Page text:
Barbarian has a slam-dunk premise: A young woman checks into an Airbnb late at night and there's something in the basement. But to pull off some legitimate scares, what's in the basement better be terrifying. And it is. But what makes this film special is what else it does, taking some unexpected satirical turns, delivering sharp character work and some truly repulsive scenes.
Zach Cregger, a former member of comedy troupe the Whitest Kids U'Know, creates an atmosphere of dread and misdirection early on, and keeps it up. Tess (Georgina Campbell) has arrived in Detroit for a job interview, but finds Keith (Bill Skarsgard) sleeping in the house she's rented. He's kind, but the fear of the situation registers immediately. While nothing untoward happens that night, things become more clearly frightening in the light of day.
Saying much more would give away the film's many twists and scares, so I'll tread lightly. The introduction of Justin Long's A.J. is the film's masterstroke. Seemingly disconnected from the horrors deep below the suburbs, he becomes a key part of the action. Long is absolutely incredible in this performance, which requires him to be angry, cowardly, frustrated, selfish and occasionally self-reflexive. He perfectly tweaks his nice guy persona into a shrewd riff on the many bad men in Hollywood.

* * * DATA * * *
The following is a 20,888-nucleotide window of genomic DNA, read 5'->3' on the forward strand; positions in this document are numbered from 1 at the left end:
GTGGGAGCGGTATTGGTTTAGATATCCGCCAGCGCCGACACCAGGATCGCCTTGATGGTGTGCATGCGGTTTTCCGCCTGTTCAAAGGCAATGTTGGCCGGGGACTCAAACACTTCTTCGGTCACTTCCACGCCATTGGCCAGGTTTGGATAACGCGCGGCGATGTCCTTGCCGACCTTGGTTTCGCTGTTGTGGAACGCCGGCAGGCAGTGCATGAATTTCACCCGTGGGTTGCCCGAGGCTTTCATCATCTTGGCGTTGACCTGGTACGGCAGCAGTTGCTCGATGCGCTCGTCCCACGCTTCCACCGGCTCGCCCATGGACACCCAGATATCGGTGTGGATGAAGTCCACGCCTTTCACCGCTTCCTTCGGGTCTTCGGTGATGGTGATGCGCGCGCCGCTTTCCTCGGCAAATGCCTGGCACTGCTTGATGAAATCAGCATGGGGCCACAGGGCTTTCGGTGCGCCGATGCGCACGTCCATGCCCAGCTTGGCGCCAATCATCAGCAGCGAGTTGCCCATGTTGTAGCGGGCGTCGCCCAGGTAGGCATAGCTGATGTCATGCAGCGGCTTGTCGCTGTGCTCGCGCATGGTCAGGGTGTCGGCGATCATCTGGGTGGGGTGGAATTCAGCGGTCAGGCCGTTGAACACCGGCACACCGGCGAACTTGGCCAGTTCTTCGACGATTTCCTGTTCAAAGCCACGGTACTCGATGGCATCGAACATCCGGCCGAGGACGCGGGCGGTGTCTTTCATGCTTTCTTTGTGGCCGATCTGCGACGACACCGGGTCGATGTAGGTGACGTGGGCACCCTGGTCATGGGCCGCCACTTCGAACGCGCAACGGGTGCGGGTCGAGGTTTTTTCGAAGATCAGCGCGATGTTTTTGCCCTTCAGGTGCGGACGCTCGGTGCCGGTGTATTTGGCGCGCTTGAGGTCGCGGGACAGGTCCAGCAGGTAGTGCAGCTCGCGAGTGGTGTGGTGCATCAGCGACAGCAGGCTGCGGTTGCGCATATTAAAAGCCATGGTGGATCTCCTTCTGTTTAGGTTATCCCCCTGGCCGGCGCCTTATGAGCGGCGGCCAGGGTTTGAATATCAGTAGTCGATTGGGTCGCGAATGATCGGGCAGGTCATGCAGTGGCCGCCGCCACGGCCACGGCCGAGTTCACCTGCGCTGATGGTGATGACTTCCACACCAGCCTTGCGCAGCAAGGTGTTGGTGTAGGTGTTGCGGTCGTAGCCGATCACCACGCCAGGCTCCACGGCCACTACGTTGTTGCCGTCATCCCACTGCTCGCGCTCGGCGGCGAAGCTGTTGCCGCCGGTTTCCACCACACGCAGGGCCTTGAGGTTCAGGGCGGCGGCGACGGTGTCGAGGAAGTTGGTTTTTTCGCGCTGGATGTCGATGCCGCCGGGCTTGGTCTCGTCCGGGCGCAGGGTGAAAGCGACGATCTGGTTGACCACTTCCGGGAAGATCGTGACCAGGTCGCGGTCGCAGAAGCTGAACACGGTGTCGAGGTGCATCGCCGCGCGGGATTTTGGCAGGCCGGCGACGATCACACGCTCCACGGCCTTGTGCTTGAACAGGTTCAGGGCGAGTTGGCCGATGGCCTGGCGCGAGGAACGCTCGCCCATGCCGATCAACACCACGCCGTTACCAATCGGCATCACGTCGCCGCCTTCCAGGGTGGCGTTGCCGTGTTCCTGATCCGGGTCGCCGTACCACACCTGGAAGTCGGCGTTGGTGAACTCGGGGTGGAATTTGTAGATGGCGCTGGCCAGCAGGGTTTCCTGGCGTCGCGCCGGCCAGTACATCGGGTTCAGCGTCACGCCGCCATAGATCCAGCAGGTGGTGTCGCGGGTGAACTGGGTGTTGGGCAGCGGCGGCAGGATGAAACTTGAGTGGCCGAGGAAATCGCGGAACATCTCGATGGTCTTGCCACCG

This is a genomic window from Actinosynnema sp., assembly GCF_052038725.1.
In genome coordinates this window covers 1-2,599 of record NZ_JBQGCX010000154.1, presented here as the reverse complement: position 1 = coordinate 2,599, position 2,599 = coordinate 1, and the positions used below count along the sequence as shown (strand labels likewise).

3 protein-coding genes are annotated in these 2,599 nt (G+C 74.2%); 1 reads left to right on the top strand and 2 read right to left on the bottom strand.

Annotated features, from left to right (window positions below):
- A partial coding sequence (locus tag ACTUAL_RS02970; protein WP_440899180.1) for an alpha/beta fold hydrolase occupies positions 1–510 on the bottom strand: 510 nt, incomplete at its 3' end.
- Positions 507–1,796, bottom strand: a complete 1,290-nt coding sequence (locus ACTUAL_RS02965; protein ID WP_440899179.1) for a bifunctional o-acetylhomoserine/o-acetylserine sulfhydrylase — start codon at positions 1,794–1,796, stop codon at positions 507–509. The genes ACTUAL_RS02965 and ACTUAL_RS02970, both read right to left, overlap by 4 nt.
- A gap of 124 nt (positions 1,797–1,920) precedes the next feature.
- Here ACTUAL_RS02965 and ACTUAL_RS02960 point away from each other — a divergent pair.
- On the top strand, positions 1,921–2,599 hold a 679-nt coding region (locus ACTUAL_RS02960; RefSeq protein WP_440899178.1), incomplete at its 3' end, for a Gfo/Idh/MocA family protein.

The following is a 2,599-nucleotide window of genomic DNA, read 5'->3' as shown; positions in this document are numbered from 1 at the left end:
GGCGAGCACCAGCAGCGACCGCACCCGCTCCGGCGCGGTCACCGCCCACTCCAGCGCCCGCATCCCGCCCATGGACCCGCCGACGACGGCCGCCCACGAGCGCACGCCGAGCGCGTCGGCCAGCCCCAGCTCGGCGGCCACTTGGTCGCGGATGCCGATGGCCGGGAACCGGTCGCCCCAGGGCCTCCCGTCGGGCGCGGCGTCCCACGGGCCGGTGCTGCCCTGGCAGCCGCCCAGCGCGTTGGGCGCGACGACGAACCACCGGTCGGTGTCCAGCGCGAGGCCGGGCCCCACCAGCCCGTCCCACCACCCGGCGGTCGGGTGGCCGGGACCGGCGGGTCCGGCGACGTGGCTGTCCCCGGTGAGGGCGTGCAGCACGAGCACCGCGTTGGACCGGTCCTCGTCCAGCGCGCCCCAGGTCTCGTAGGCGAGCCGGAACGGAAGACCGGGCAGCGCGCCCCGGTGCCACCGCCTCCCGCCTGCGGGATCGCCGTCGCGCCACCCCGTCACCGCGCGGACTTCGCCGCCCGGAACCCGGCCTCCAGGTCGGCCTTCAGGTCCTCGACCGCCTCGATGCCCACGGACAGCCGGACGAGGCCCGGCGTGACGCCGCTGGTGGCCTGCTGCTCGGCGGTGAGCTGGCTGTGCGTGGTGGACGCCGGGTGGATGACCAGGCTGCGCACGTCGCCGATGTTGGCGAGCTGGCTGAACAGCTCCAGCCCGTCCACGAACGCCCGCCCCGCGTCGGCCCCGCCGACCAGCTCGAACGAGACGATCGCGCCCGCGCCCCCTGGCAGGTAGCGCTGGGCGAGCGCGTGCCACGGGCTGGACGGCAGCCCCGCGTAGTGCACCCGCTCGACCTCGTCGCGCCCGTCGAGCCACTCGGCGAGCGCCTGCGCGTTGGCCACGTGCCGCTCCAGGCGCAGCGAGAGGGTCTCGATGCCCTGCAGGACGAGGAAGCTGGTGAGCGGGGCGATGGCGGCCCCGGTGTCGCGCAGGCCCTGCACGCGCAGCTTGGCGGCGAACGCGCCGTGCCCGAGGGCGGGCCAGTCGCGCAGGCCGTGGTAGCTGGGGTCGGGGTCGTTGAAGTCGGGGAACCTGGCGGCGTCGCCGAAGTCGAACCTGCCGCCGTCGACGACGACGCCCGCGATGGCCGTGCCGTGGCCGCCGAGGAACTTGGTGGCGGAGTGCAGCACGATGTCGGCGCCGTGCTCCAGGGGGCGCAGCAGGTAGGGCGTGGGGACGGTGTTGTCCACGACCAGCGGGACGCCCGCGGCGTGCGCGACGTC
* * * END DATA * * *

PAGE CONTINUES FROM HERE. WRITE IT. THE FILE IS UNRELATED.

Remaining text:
The film also excels with its hand-held cinematography during the underground scenes. Often lit with just a flashlight or phone, DP Zach Kuperstein ratchets up the tension so we often catch just a glimpse of the horrors inside. But he also makes sure we get a close-up of some of the grosser moments, daring us to look away. The sound design only adds to the audience's unease. Noises like doors closing, a tape measure recoiling or a gun discharging bring welcome jolts.
But Barbarian will only work on you if you avoid as much information as possible before seeing it. Don't read too much about it. Just check in and enjoy your stay.